Melanoma originates in the clumps of melanocytes you know as moles. Generally, people who have a total body mole count of more than 50 to 100 moles are at greater risk of melanoma, Dr. Vij says.

A study published in February in the British Journal of Dermatology found that having more than 11 moles on one arm correlated with a total mole count of more than 100.

"A simple count of one extremity gives you an idea of what's happening on the rest of your body," Dr. Vij says. "It's an easy screening tool that a patient or a family practitioner can use to determine whether a patient might be at elevated risk and should be sent to a dermatologist."

If you haven't already, undergo a baseline skin evaluation by a dermatologist, as well as periodic checks by your primary care physician. If you're fair-skinned, have a high sun exposure or have a history of precancerous skin lesions or skin cancer, see a dermatologist more frequently.

Most importantly, Dr. Vij adds, safeguard your skin by following the tips in the "Stay Sun Savvy" chart, and keep on the lookout for skin cancer. "It takes maybe five to 10 minutes to look at all your skin," Dr. Vij says. "It's an easy thing to do at home once a month, and if it prevents a doctor from coming close to your face with a scalpel to remove a skin cancer, it's worth it."



* Basal cell carcinoma: May form as pearly bumps with visible blood vessels, open sores, scaly reddish patches that may bleed, or pink growths with elevated borders.

* Squamous cell carcinoma: Usually develop as round, red, scaly bumps, often with a flat, elevated, plateau-like area; may have clear edges and go from pink to red.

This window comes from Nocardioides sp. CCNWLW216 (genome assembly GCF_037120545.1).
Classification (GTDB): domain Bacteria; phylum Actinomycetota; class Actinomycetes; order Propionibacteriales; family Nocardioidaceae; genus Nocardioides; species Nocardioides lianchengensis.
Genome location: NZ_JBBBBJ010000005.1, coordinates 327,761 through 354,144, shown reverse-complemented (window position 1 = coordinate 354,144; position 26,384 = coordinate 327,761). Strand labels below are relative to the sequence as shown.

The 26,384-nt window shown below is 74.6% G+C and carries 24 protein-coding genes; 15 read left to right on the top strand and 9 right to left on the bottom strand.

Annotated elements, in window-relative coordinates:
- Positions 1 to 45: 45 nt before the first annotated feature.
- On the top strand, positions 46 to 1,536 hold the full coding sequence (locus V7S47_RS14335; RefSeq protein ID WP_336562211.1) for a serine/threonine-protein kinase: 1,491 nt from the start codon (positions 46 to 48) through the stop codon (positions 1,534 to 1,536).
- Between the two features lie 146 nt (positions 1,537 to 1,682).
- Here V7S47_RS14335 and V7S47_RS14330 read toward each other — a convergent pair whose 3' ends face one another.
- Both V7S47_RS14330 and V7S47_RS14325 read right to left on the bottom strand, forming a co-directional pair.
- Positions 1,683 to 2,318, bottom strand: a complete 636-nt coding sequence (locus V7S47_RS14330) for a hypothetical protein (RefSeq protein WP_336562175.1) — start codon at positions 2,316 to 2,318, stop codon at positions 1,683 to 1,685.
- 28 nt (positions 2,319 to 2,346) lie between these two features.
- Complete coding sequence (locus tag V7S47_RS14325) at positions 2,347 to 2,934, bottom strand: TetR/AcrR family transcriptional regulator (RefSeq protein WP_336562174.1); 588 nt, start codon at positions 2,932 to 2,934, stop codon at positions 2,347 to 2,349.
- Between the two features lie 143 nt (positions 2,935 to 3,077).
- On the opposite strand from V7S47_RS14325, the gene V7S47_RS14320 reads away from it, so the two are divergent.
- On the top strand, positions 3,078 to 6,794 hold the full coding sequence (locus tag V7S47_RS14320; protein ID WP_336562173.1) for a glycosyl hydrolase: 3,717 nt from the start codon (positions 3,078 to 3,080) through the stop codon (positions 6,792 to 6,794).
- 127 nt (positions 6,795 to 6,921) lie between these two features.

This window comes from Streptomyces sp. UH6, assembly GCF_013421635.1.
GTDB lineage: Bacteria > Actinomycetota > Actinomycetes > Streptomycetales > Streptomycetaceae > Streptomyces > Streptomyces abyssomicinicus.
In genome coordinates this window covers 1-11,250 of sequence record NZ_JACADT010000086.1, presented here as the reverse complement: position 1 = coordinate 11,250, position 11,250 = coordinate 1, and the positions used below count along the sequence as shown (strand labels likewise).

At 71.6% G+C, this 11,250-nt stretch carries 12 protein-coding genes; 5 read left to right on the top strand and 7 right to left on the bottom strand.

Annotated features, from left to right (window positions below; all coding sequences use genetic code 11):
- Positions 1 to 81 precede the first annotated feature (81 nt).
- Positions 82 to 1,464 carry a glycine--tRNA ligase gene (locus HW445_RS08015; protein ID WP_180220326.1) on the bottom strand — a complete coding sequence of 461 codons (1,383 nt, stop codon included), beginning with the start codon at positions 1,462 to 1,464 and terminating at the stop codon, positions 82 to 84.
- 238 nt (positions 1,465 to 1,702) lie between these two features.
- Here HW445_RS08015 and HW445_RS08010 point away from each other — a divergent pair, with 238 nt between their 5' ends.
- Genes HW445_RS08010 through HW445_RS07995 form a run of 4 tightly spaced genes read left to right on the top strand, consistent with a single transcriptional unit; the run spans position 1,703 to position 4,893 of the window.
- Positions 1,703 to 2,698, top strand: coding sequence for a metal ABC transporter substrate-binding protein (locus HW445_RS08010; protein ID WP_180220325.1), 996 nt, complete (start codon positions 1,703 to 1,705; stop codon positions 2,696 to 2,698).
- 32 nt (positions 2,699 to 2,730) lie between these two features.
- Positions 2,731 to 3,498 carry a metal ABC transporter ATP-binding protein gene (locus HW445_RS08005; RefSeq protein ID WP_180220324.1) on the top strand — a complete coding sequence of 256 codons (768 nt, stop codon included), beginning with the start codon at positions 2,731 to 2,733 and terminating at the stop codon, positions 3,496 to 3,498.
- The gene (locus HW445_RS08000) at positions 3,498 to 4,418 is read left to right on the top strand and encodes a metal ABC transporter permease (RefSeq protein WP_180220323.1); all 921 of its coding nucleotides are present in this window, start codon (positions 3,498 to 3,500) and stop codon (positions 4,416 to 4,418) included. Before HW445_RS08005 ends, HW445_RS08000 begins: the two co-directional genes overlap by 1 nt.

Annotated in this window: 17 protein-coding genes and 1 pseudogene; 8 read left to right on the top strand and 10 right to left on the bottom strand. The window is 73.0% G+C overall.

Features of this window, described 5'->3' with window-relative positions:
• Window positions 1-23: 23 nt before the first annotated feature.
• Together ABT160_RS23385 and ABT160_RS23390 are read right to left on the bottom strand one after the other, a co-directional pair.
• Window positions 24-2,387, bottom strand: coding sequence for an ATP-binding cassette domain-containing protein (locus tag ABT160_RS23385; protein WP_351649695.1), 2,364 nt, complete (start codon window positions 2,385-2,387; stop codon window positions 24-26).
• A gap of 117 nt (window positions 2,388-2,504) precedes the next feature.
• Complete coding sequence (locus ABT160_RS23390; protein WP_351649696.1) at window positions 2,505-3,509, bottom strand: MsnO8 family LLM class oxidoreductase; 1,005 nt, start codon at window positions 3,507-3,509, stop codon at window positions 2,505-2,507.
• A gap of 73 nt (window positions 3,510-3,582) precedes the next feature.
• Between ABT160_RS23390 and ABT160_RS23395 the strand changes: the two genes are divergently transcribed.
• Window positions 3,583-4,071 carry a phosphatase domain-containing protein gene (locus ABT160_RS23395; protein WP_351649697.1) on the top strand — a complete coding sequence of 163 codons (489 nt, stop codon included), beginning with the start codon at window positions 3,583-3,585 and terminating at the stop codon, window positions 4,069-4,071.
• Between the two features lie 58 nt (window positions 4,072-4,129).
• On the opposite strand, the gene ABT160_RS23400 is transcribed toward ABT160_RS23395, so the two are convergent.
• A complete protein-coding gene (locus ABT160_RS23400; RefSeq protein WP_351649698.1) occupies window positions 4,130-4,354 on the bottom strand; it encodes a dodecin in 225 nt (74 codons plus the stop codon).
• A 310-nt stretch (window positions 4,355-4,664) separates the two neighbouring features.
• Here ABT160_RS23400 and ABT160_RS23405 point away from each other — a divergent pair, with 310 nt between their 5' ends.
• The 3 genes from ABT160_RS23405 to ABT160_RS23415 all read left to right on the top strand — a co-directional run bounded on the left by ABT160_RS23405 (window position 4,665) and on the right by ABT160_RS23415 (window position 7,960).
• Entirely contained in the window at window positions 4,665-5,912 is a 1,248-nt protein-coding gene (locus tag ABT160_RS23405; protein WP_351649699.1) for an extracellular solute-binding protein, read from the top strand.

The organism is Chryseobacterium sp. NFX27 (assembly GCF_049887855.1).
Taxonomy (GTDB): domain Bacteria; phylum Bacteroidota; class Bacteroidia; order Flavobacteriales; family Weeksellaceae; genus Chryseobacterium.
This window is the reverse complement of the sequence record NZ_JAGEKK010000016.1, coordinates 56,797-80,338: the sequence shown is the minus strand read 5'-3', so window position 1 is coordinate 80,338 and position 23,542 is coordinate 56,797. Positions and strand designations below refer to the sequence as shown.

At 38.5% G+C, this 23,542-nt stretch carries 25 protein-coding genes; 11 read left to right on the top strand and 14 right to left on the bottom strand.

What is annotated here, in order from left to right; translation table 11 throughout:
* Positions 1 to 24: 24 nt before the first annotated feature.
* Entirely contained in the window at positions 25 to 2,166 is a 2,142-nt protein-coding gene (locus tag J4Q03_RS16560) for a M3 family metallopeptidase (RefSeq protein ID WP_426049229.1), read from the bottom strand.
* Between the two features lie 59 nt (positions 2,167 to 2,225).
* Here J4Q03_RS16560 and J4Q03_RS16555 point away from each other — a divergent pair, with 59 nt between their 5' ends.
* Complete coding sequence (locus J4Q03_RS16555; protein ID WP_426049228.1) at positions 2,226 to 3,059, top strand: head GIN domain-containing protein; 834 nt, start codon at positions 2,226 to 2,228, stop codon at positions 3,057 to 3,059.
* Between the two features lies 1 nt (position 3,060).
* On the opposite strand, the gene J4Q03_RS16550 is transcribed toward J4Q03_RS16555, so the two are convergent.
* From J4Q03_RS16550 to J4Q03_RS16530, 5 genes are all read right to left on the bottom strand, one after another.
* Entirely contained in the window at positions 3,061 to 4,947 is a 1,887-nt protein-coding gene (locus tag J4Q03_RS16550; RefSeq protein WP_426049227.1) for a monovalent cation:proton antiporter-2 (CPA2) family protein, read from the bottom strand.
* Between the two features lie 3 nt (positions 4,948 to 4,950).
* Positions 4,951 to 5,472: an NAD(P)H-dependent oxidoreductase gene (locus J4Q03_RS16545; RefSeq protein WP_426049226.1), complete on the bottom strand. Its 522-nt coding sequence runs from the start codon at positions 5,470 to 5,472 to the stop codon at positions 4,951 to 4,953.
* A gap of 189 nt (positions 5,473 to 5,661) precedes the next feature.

* Melanoma: Follow the ABCDE rule to identify melanoma:


Asymmetry: The shape of one half of the lesion differs from the other.

Border: Edges are often ragged, blurred or irregular, and the pigment may spread into nearby skin.

Color: Uneven color; could be shades of black, brown, tan, white, gray, red or blue.

Diameter: An increase in size, usually larger than 6 millimeters (about a quarter-inch or the diameter of a pencil eraser).

Evolution *: The mole or lesion is changing or evolving.

* Several smart phone apps allow you to take photos of a mole or lesion and track any changes over time.


* Wear sunscreen with a sun protection factor (SPF) of 40 to 50. Apply sunscreen a half-hour before you go outdoors, and reapply it every two hours that you're outside (more frequently if you're in the water or you sweat a lot). If your hair is thinning, apply sunscreen liquids or sprays to protect your scalp.

* Wear a wide-brimmed hat or other sun-protective clothing outdoors. Look for products with the Skin Cancer Foundation's seal of approval.

* Avoid outdoor activities between 11 a.m. and 3 p.m., when the sun's ultraviolet radiation is at its peak.

* Recognize your risk. People with fair complexions, red hair, blue eyes and freckles are at greater risk of skin cancer than those with darker complexions.
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Title Annotation:Cancer
Publication:Men's Health Advisor
Date:May 1, 2016